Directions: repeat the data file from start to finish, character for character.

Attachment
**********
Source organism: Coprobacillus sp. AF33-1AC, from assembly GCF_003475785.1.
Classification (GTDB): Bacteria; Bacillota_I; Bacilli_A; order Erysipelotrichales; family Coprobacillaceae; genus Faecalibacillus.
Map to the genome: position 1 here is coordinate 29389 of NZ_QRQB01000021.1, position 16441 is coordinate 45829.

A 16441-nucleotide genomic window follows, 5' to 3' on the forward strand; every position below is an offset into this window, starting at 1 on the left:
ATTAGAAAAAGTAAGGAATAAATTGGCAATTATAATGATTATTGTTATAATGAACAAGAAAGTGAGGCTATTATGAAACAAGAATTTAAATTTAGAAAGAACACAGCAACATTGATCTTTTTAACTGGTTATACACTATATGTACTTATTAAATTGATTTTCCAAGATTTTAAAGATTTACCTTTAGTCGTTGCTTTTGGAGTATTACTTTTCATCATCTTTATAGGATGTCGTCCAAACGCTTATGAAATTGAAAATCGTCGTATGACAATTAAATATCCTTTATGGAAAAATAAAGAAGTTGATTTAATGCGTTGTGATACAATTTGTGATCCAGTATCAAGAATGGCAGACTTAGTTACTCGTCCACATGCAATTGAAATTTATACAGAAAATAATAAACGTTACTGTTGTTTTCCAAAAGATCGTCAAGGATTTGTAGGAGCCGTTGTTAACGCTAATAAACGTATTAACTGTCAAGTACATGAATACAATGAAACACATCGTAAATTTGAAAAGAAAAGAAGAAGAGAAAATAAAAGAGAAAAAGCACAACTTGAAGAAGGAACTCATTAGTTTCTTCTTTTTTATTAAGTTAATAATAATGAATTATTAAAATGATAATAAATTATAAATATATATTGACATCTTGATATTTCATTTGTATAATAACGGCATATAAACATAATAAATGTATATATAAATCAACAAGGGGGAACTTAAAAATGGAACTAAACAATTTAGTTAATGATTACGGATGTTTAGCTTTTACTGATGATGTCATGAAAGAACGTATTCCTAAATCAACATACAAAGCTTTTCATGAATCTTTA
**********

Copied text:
Source organism: Coprobacillus sp. AF33-1AC, from assembly GCF_003475785.1.
Classification (GTDB): Bacteria; Bacillota_I; Bacilli_A; order Erysipelotrichales; family Coprobacillaceae; genus Faecalibacillus.
Map to the genome: position 1 here is coordinate 29389 of NZ_QRQB01000021.1, position 16441 is coordinate 45829.

A 16441-nucleotide genomic window follows, 5' to 3' on the forward strand; every position below is an offset into this window, starting at 1 on the left:
ATTAGAAAAAGTAAGGAATAAATTGGCAATTATAATGATTATTGTTATAATGAACAAGAAAGTGAGGCTATTATGAAACAAGAATTTAAATTTAGAAAGAACACAGCAACATTGATCTTTTTAACTGGTTATACACTATATGTACTTATTAAATTGATTTTCCAAGATTTTAAAGATTTACCTTTAGTCGTTGCTTTTGGAGTATTACTTTTCATCATCTTTATAGGATGTCGTCCAAACGCTTATGAAATTGAAAATCGTCGTATGACAATTAAATATCCTTTATGGAAAAATAAAGAAGTTGATTTAATGCGTTGTGATACAATTTGTGATCCAGTATCAAGAATGGCAGACTTAGTTACTCGTCCACATGCAATTGAAATTTATACAGAAAATAATAAACGTTACTGTTGTTTTCCAAAAGATCGTCAAGGATTTGTAGGAGCCGTTGTTAACGCTAATAAACGTATTAACTGTCAAGTACATGAATACAATGAAACACATCGTAAATTTGAAAAGAAAAGAAGAAGAGAAAATAAAAGAGAAAAAGCACAACTTGAAGAAGGAACTCATTAGTTTCTTCTTTTTTATTAAGTTAATAATAATGAATTATTAAAATGATAATAAATTATAAATATATATTGACATCTTGATATTTCATTTGTATAATAACGGCATATAAACATAATAAATGTATATATAAATCAACAAGGGGGAACTTAAAAATGGAACTAAACAATTTAGTTAATGATTACGGATGTTTAGCTTTTACTGATGATGTCATGAAAGAACGTATTCCTAAATCAACATACAAAGCTTTTCATGAATCTTTA